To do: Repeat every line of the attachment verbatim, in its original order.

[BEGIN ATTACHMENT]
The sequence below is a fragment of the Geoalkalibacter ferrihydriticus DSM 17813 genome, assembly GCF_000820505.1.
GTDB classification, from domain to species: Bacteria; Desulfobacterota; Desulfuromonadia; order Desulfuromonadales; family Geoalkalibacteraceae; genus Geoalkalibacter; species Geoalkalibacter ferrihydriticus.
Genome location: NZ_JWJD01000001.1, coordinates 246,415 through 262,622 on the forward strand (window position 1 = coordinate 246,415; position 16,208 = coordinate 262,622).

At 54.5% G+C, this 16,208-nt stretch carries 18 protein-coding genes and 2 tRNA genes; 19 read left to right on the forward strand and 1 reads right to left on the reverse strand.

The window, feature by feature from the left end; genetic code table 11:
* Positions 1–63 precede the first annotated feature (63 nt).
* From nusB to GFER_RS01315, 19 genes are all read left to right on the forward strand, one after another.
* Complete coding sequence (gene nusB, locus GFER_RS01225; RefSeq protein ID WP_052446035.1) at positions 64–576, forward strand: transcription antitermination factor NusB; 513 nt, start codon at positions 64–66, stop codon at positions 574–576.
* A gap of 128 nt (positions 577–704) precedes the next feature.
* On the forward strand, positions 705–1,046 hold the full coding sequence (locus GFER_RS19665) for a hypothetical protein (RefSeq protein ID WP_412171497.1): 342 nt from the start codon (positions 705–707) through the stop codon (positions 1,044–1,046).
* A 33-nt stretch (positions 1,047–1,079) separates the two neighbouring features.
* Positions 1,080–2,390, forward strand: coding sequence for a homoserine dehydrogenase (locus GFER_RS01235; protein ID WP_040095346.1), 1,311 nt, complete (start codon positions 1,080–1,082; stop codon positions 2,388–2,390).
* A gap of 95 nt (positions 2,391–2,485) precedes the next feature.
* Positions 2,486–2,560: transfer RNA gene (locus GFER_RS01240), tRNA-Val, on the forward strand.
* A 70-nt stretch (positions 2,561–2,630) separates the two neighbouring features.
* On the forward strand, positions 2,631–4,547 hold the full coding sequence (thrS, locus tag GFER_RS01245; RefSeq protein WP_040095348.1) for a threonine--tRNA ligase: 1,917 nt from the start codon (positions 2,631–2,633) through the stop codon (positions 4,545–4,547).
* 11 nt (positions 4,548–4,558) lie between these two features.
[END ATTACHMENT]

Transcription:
The sequence below is a fragment of the Geoalkalibacter ferrihydriticus DSM 17813 genome, assembly GCF_000820505.1.
GTDB classification, from domain to species: Bacteria; Desulfobacterota; Desulfuromonadia; order Desulfuromonadales; family Geoalkalibacteraceae; genus Geoalkalibacter; species Geoalkalibacter ferrihydriticus.
Genome location: NZ_JWJD01000001.1, coordinates 246,415 through 262,622 on the forward strand (window position 1 = coordinate 246,415; position 16,208 = coordinate 262,622).

At 54.5% G+C, this 16,208-nt stretch carries 18 protein-coding genes and 2 tRNA genes; 19 read left to right on the forward strand and 1 reads right to left on the reverse strand.

The window, feature by feature from the left end; genetic code table 11:
* Positions 1–63 precede the first annotated feature (63 nt).
* From nusB to GFER_RS01315, 19 genes are all read left to right on the forward strand, one after another.
* Complete coding sequence (gene nusB, locus GFER_RS01225; RefSeq protein ID WP_052446035.1) at positions 64–576, forward strand: transcription antitermination factor NusB; 513 nt, start codon at positions 64–66, stop codon at positions 574–576.
* A gap of 128 nt (positions 577–704) precedes the next feature.
* On the forward strand, positions 705–1,046 hold the full coding sequence (locus GFER_RS19665) for a hypothetical protein (RefSeq protein ID WP_412171497.1): 342 nt from the start codon (positions 705–707) through the stop codon (positions 1,044–1,046).
* A 33-nt stretch (positions 1,047–1,079) separates the two neighbouring features.
* Positions 1,080–2,390, forward strand: coding sequence for a homoserine dehydrogenase (locus GFER_RS01235; protein ID WP_040095346.1), 1,311 nt, complete (start codon positions 1,080–1,082; stop codon positions 2,388–2,390).
* A gap of 95 nt (positions 2,391–2,485) precedes the next feature.
* Positions 2,486–2,560: transfer RNA gene (locus GFER_RS01240), tRNA-Val, on the forward strand.
* A 70-nt stretch (positions 2,561–2,630) separates the two neighbouring features.
* On the forward strand, positions 2,631–4,547 hold the full coding sequence (thrS, locus tag GFER_RS01245; RefSeq protein WP_040095348.1) for a threonine--tRNA ligase: 1,917 nt from the start codon (positions 2,631–2,633) through the stop codon (positions 4,545–4,547).
* 11 nt (positions 4,548–4,558) lie between these two features.